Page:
According to new research from Sainsbury's Finance, four in 10 mortgage-holders are without life insurance.
This means if they die unexpectedly, the outstanding mortgage will not be paid off and utility, insurance and all other bills will still have to be met by those left behind.
The average outstanding mortgage balance for those without life insurance is £36,000, according to the research. What's more, a high proportion of those without life insurance are in age groups where they are most likely to have dependants.
For example, one in three 35- to 44-year olds and nearly a third of 45 to 54-year-olds, are without cover for mortgage payments. The effect of this is that already vulnerable families could be left with no other option but to sell their home.
Here, we take a how life insurance works and what you need to watch out for when buying cover.
How does life insurance work?
The purpose of life insurance, which is sometimes known as life or term assurance, is to pay out a lump sum should you die unexpectedly.
The most basic kind of cover applies to a given timeframe - typically 25 years. More complex 'whole of life' policies are available but these are linked to investments, such as endowments.
Many people assume life insurance is only appropriate for the breadwinner of a household and/or those with dependants. After all, if your salary were to suddenly stop, where would the rest of your household get the money to pay the mortgage, bills or even put food on the table?
However, if one person currently stays at home to look after the children, you also need to think about insurance for them too, as if they were no longer around, the remaining partner would have to fund childcare costs.
You can choose how much you want your policy to pay out, which is known as the 'sum assured'. How much this is will hinge on a number of factors such as the size of your outstanding mortgage, what your partner earns, and the age of your children.
The level of the sum assured, combined with your personal circumstances, such as your age, gender and health (in other words, the probability of you dying) are all taken into account by the insurer when it calculates your monthly premium.
Once this premium is agreed, it will not change. If you do not die during the policy term, you will stop paying the monthly premiums, cover will cease and you will be back to square one.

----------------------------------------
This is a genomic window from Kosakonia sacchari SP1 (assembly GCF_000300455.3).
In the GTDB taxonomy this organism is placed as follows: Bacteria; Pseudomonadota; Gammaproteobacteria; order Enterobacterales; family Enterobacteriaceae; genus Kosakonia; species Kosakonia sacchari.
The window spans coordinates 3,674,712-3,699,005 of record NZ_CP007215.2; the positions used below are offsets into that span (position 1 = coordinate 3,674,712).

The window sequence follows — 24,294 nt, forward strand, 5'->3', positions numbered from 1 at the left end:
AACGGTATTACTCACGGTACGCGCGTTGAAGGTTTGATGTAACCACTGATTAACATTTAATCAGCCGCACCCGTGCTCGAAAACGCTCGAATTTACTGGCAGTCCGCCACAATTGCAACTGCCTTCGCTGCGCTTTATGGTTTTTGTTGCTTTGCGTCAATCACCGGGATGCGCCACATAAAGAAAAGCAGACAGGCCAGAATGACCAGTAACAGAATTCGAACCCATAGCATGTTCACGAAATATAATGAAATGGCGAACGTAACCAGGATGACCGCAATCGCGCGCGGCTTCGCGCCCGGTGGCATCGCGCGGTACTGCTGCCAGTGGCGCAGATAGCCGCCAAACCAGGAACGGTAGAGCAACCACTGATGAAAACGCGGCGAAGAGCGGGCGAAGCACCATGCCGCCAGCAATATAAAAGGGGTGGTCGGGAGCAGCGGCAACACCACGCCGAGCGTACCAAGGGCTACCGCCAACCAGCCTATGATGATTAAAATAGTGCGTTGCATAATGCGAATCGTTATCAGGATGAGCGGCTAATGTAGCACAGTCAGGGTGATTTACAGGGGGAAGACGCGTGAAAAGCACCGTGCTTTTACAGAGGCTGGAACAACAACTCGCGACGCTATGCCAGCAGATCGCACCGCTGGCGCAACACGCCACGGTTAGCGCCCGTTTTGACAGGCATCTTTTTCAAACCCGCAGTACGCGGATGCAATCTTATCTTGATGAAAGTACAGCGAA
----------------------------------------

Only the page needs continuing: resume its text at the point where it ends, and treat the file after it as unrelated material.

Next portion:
Different kinds of policy
When buying term life insurance, you will need to choose from two main types. The first is decreasing term, which will pay out a sum that is relative to your outstanding mortgage.
In other words, as your debt to the mortgage lender decreases, so does the amount paid out by the insurer on your death.
This means that decreasing term life insurance is the cheapest option, but it's only suitable if you have a repayment mortgage (not interest-only) which will get smaller as the years go by.
A more expensive version, called level term life insurance is also available. This pays out a fixed sum (the sum assured) for the whole duration of the policy, regardless of how your financial situation changes.
Family Income Benefit
You should also look at how you want to be paid under your life insurance policy. In many cases, a lump sum may not be the best option - after all, that's not how your salary was ever paid.
Families especially might want sustain a regular income after the death of the bread winner, in which case a Family Income Benefit policy could be the best option.
This will provide a monthly tax-free income which will be paid until the end of the agreed term. You can even opt to have the payment increase over the term to mimic would-be pay rises.
Do I really need life insurance?
Not everyone needs life insurance. For example, if you are single with no dependents it doesn't really matter what happens your mortgaged home.
Even the most conscientious among us can rest assured that the bank or building society will simply take it back.In this case, you may be better off paying for a different insurance, such as Income Protection.
This will pay out if you are unable to work due to accident, sickness or unemployment until such a time as you are fit enough to return to work, or the policy ends.
Matt Morris at independent financial adviser, Lifesearch, said: "For most people of working age, Income Protection is the most important insurance policy you can buy to protect your finances.
It is a back-up policy to ensure you can maintain your lifestyle and pay the bills. Some of the long term polices will even pay out until retirement age."
Before you rush into buying life insurance, it's also worth finding out if you have any existing benefits with your employer, such as Death in Service. Always check the terms and conditions, but there is little point paying twice for the same cover.
Please note: Any rates or deals mentioned in this article were available at the time of writing.
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